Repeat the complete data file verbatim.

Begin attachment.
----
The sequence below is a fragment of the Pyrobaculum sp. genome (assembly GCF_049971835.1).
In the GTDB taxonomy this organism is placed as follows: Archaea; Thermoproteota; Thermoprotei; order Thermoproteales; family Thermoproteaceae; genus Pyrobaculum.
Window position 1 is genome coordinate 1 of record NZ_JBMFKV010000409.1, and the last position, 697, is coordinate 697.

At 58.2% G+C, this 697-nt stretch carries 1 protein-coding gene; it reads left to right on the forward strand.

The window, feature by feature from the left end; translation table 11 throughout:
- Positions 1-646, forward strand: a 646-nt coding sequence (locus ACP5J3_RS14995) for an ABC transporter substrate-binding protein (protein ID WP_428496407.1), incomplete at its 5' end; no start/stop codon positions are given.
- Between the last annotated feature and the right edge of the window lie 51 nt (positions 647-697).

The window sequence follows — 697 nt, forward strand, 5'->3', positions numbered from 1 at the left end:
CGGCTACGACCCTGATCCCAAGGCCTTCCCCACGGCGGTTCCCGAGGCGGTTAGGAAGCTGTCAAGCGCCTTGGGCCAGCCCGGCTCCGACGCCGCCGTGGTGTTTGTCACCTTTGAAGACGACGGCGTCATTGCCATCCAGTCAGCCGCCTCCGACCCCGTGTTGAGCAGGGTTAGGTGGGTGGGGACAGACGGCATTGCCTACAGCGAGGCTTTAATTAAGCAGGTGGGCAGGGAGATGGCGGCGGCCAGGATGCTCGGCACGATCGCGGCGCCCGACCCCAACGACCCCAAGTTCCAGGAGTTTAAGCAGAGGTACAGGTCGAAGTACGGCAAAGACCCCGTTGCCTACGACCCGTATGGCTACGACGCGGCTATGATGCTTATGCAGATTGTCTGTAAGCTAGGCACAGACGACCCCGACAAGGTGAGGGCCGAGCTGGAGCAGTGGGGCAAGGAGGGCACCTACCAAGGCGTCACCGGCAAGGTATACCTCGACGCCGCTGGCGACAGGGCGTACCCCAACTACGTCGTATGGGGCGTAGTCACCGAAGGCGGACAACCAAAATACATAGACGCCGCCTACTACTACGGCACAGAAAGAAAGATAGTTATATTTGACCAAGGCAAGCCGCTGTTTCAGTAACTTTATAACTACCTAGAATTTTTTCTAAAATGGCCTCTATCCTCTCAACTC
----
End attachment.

The sequence below is a fragment of the Pyrobaculum sp. genome (assembly GCF_049971835.1).
In the GTDB taxonomy this organism is placed as follows: Archaea; Thermoproteota; Thermoprotei; order Thermoproteales; family Thermoproteaceae; genus Pyrobaculum.
Window position 1 is genome coordinate 1 of record NZ_JBMFKV010000409.1, and the last position, 697, is coordinate 697.

At 58.2% G+C, this 697-nt stretch carries 1 protein-coding gene; it reads left to right on the forward strand.

The window, feature by feature from the left end; translation table 11 throughout:
- Positions 1-646, forward strand: a 646-nt coding sequence (locus ACP5J3_RS14995) for an ABC transporter substrate-binding protein (protein ID WP_428496407.1), incomplete at its 5' end; no start/stop codon positions are given.
- Between the last annotated feature and the right edge of the window lie 51 nt (positions 647-697).

The window sequence follows — 697 nt, forward strand, 5'->3', positions numbered from 1 at the left end:
CGGCTACGACCCTGATCCCAAGGCCTTCCCCACGGCGGTTCCCGAGGCGGTTAGGAAGCTGTCAAGCGCCTTGGGCCAGCCCGGCTCCGACGCCGCCGTGGTGTTTGTCACCTTTGAAGACGACGGCGTCATTGCCATCCAGTCAGCCGCCTCCGACCCCGTGTTGAGCAGGGTTAGGTGGGTGGGGACAGACGGCATTGCCTACAGCGAGGCTTTAATTAAGCAGGTGGGCAGGGAGATGGCGGCGGCCAGGATGCTCGGCACGATCGCGGCGCCCGACCCCAACGACCCCAAGTTCCAGGAGTTTAAGCAGAGGTACAGGTCGAAGTACGGCAAAGACCCCGTTGCCTACGACCCGTATGGCTACGACGCGGCTATGATGCTTATGCAGATTGTCTGTAAGCTAGGCACAGACGACCCCGACAAGGTGAGGGCCGAGCTGGAGCAGTGGGGCAAGGAGGGCACCTACCAAGGCGTCACCGGCAAGGTATACCTCGACGCCGCTGGCGACAGGGCGTACCCCAACTACGTCGTATGGGGCGTAGTCACCGAAGGCGGACAACCAAAATACATAGACGCCGCCTACTACTACGGCACAGAAAGAAAGATAGTTATATTTGACCAAGGCAAGCCGCTGTTTCAGTAACTTTATAACTACCTAGAATTTTTTCTAAAATGGCCTCTATCCTCTCAACTC